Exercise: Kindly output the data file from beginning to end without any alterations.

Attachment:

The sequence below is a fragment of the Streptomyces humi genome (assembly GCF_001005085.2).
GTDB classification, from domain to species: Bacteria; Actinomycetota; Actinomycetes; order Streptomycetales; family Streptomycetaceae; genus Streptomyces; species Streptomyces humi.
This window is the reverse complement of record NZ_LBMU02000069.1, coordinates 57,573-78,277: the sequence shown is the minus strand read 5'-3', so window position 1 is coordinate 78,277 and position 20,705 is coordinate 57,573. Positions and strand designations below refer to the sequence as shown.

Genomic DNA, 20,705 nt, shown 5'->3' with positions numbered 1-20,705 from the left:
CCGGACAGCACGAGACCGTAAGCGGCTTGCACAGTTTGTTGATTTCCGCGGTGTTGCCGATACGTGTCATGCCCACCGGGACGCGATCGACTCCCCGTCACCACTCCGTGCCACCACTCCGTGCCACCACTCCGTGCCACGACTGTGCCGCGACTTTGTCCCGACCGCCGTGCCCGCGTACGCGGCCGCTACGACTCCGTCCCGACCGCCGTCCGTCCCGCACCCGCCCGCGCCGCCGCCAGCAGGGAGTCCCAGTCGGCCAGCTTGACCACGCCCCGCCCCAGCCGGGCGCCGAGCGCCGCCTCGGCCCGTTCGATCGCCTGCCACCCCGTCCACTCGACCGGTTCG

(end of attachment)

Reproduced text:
The sequence below is a fragment of the Streptomyces humi genome (assembly GCF_001005085.2).
GTDB classification, from domain to species: Bacteria; Actinomycetota; Actinomycetes; order Streptomycetales; family Streptomycetaceae; genus Streptomyces; species Streptomyces humi.
This window is the reverse complement of record NZ_LBMU02000069.1, coordinates 57,573-78,277: the sequence shown is the minus strand read 5'-3', so window position 1 is coordinate 78,277 and position 20,705 is coordinate 57,573. Positions and strand designations below refer to the sequence as shown.

Genomic DNA, 20,705 nt, shown 5'->3' with positions numbered 1-20,705 from the left:
CCGGACAGCACGAGACCGTAAGCGGCTTGCACAGTTTGTTGATTTCCGCGGTGTTGCCGATACGTGTCATGCCCACCGGGACGCGATCGACTCCCCGTCACCACTCCGTGCCACCACTCCGTGCCACCACTCCGTGCCACGACTGTGCCGCGACTTTGTCCCGACCGCCGTGCCCGCGTACGCGGCCGCTACGACTCCGTCCCGACCGCCGTCCGTCCCGCACCCGCCCGCGCCGCCGCCAGCAGGGAGTCCCAGTCGGCCAGCTTGACCACGCCCCGCCCCAGCCGGGCGCCGAGCGCCGCCTCGGCCCGTTCGATCGCCTGCCACCCCGTCCACTCGACCGGTTCG